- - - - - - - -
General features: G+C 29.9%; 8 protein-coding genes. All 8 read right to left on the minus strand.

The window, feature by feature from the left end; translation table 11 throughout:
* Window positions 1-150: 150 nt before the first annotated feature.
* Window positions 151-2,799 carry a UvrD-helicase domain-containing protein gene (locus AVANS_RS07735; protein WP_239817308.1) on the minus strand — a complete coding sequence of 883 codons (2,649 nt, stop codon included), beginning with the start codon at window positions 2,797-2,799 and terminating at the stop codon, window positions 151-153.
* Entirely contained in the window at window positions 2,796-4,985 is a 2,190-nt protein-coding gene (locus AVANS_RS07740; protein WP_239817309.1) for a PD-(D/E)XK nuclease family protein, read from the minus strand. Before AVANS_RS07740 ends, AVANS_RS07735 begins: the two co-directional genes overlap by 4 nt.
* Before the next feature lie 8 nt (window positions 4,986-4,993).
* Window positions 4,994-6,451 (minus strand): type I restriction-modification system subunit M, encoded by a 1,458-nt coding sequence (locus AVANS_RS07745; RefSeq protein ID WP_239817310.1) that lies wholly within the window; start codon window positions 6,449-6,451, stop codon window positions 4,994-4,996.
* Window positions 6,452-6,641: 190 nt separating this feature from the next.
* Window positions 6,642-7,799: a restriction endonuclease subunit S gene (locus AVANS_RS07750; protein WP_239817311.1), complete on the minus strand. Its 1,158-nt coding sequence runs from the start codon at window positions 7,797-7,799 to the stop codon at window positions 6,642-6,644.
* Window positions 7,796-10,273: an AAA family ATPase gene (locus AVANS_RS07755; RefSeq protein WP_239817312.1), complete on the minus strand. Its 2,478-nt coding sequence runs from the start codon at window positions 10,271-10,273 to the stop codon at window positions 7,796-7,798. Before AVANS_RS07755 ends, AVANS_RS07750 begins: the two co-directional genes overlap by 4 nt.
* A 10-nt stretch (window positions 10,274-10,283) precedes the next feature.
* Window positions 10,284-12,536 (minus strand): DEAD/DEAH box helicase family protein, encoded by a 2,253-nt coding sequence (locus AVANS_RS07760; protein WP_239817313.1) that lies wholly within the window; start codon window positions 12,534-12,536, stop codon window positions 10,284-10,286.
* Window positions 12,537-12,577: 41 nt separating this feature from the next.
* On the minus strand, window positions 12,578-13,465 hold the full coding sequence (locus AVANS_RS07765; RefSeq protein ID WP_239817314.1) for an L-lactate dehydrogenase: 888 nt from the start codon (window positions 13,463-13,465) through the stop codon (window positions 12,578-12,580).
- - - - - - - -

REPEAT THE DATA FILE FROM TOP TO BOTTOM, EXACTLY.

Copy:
General features: G+C 29.9%; 8 protein-coding genes. All 8 read right to left on the minus strand.

The window, feature by feature from the left end; translation table 11 throughout:
* Window positions 1-150: 150 nt before the first annotated feature.
* Window positions 151-2,799 carry a UvrD-helicase domain-containing protein gene (locus AVANS_RS07735; protein WP_239817308.1) on the minus strand — a complete coding sequence of 883 codons (2,649 nt, stop codon included), beginning with the start codon at window positions 2,797-2,799 and terminating at the stop codon, window positions 151-153.
* Entirely contained in the window at window positions 2,796-4,985 is a 2,190-nt protein-coding gene (locus AVANS_RS07740; protein WP_239817309.1) for a PD-(D/E)XK nuclease family protein, read from the minus strand. Before AVANS_RS07740 ends, AVANS_RS07735 begins: the two co-directional genes overlap by 4 nt.
* Before the next feature lie 8 nt (window positions 4,986-4,993).
* Window positions 4,994-6,451 (minus strand): type I restriction-modification system subunit M, encoded by a 1,458-nt coding sequence (locus AVANS_RS07745; RefSeq protein ID WP_239817310.1) that lies wholly within the window; start codon window positions 6,449-6,451, stop codon window positions 4,994-4,996.
* Window positions 6,452-6,641: 190 nt separating this feature from the next.
* Window positions 6,642-7,799: a restriction endonuclease subunit S gene (locus AVANS_RS07750; protein WP_239817311.1), complete on the minus strand. Its 1,158-nt coding sequence runs from the start codon at window positions 7,797-7,799 to the stop codon at window positions 6,642-6,644.
* Window positions 7,796-10,273: an AAA family ATPase gene (locus AVANS_RS07755; RefSeq protein WP_239817312.1), complete on the minus strand. Its 2,478-nt coding sequence runs from the start codon at window positions 10,271-10,273 to the stop codon at window positions 7,796-7,798. Before AVANS_RS07755 ends, AVANS_RS07750 begins: the two co-directional genes overlap by 4 nt.
* A 10-nt stretch (window positions 10,274-10,283) precedes the next feature.
* Window positions 10,284-12,536 (minus strand): DEAD/DEAH box helicase family protein, encoded by a 2,253-nt coding sequence (locus AVANS_RS07760; protein WP_239817313.1) that lies wholly within the window; start codon window positions 12,534-12,536, stop codon window positions 10,284-10,286.
* Window positions 12,537-12,577: 41 nt separating this feature from the next.
* On the minus strand, window positions 12,578-13,465 hold the full coding sequence (locus AVANS_RS07765; RefSeq protein ID WP_239817314.1) for an L-lactate dehydrogenase: 888 nt from the start codon (window positions 13,463-13,465) through the stop codon (window positions 12,578-12,580).